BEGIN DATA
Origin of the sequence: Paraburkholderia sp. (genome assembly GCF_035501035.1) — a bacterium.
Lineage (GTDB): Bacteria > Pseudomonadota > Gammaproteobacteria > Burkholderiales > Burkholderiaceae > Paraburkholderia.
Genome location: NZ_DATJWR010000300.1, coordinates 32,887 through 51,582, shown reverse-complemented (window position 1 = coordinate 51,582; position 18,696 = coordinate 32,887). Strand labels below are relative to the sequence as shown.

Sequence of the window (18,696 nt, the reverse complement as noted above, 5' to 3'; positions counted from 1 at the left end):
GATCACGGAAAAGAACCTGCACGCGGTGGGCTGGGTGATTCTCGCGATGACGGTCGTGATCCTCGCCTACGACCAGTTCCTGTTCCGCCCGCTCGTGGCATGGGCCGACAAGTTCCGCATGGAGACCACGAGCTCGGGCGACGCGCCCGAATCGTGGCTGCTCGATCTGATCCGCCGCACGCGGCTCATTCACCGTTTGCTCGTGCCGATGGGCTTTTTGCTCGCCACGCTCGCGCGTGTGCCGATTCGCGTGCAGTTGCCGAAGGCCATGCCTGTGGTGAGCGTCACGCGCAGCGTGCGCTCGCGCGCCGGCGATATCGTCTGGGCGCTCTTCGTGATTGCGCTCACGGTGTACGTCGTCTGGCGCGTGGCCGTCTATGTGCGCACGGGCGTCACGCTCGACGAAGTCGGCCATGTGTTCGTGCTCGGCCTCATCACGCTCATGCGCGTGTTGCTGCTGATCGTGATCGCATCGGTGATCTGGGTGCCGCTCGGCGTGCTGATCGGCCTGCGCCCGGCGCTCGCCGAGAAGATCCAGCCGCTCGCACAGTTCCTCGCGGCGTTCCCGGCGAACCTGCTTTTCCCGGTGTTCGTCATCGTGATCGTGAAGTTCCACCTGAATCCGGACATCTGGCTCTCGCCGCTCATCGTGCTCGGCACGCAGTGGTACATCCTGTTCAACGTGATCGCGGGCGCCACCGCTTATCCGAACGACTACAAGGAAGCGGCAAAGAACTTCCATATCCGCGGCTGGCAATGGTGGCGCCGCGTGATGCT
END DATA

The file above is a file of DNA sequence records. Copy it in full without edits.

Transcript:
Origin of the sequence: Paraburkholderia sp. (genome assembly GCF_035501035.1) — a bacterium.
Lineage (GTDB): Bacteria > Pseudomonadota > Gammaproteobacteria > Burkholderiales > Burkholderiaceae > Paraburkholderia.
Genome location: NZ_DATJWR010000300.1, coordinates 32,887 through 51,582, shown reverse-complemented (window position 1 = coordinate 51,582; position 18,696 = coordinate 32,887). Strand labels below are relative to the sequence as shown.

Sequence of the window (18,696 nt, the reverse complement as noted above, 5' to 3'; positions counted from 1 at the left end):
GATCACGGAAAAGAACCTGCACGCGGTGGGCTGGGTGATTCTCGCGATGACGGTCGTGATCCTCGCCTACGACCAGTTCCTGTTCCGCCCGCTCGTGGCATGGGCCGACAAGTTCCGCATGGAGACCACGAGCTCGGGCGACGCGCCCGAATCGTGGCTGCTCGATCTGATCCGCCGCACGCGGCTCATTCACCGTTTGCTCGTGCCGATGGGCTTTTTGCTCGCCACGCTCGCGCGTGTGCCGATTCGCGTGCAGTTGCCGAAGGCCATGCCTGTGGTGAGCGTCACGCGCAGCGTGCGCTCGCGCGCCGGCGATATCGTCTGGGCGCTCTTCGTGATTGCGCTCACGGTGTACGTCGTCTGGCGCGTGGCCGTCTATGTGCGCACGGGCGTCACGCTCGACGAAGTCGGCCATGTGTTCGTGCTCGGCCTCATCACGCTCATGCGCGTGTTGCTGCTGATCGTGATCGCATCGGTGATCTGGGTGCCGCTCGGCGTGCTGATCGGCCTGCGCCCGGCGCTCGCCGAGAAGATCCAGCCGCTCGCACAGTTCCTCGCGGCGTTCCCGGCGAACCTGCTTTTCCCGGTGTTCGTCATCGTGATCGTGAAGTTCCACCTGAATCCGGACATCTGGCTCTCGCCGCTCATCGTGCTCGGCACGCAGTGGTACATCCTGTTCAACGTGATCGCGGGCGCCACCGCTTATCCGAACGACTACAAGGAAGCGGCAAAGAACTTCCATATCCGCGGCTGGCAATGGTGGCGCCGCGTGATGCT